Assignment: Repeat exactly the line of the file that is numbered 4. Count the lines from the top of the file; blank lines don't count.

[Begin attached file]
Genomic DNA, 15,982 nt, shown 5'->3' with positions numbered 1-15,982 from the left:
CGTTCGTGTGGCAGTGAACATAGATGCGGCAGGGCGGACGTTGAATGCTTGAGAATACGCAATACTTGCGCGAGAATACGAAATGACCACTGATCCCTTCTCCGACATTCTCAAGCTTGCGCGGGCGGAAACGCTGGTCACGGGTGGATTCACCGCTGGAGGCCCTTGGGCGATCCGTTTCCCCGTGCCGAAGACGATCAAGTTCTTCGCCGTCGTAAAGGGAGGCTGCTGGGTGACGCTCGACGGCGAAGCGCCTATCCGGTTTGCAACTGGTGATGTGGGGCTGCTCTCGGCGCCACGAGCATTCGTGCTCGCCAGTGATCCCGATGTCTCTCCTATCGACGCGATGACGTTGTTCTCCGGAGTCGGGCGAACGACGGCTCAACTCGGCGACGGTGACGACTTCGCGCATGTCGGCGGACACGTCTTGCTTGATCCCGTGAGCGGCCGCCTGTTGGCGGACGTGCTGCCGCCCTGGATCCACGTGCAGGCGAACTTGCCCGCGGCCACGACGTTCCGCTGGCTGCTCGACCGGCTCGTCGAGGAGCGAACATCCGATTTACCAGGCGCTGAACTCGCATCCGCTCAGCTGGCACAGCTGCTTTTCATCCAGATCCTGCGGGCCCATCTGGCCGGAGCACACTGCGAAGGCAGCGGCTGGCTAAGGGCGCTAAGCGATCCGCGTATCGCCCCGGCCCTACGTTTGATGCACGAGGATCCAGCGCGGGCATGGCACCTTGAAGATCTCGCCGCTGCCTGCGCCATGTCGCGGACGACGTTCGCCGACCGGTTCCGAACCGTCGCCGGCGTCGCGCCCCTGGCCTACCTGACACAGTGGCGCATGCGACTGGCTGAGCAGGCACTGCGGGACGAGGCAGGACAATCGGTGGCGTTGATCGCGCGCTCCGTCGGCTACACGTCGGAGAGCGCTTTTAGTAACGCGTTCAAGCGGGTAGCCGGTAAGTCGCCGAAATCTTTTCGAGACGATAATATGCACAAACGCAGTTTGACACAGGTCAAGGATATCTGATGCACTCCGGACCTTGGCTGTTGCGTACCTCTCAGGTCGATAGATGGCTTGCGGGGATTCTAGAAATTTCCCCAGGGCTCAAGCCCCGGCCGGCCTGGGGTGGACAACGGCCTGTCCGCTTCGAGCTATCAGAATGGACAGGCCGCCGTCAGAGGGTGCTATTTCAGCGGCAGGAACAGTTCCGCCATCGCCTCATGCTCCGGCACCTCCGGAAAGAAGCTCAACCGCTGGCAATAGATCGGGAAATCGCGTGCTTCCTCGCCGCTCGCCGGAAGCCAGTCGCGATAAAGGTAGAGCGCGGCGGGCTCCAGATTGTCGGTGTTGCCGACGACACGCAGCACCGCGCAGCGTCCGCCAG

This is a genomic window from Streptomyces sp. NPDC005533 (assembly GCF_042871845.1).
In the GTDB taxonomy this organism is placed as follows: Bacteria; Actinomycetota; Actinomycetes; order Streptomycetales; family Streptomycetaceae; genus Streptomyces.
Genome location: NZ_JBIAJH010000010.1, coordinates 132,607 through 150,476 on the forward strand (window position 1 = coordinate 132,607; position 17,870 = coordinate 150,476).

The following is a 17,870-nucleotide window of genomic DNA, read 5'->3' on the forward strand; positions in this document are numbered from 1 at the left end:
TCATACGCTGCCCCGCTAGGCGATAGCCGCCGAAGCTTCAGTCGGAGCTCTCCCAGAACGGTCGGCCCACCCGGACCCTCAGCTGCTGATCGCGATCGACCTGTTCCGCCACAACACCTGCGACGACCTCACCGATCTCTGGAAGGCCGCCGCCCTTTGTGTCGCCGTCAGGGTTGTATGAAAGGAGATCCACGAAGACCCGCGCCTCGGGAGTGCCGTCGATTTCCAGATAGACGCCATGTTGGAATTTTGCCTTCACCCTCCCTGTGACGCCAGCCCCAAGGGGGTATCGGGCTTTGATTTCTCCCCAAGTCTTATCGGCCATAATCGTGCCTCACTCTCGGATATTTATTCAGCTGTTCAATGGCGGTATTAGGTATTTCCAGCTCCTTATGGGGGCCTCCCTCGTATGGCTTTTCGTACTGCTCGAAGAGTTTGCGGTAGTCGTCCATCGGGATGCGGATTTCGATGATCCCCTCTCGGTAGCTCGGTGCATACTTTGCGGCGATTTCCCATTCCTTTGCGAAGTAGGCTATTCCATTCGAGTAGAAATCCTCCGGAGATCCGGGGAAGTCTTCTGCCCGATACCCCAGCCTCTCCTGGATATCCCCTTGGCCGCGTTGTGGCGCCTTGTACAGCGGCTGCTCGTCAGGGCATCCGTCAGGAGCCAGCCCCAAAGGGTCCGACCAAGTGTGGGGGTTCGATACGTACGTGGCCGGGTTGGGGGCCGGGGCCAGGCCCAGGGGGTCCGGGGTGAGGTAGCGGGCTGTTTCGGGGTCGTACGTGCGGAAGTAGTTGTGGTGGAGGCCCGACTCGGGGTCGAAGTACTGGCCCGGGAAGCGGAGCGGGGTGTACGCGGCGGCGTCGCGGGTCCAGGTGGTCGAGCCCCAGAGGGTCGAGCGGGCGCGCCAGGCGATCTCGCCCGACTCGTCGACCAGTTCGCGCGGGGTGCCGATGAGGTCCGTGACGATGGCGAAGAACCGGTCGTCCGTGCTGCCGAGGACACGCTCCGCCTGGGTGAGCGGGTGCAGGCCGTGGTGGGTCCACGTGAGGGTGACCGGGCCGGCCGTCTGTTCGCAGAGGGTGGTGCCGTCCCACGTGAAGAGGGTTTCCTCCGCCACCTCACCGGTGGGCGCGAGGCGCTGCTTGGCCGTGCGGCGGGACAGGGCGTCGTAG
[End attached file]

In the GTDB taxonomy this organism is placed as follows: Bacteria; Actinomycetota; Actinomycetes; order Streptomycetales; family Streptomycetaceae; genus Streptomyces.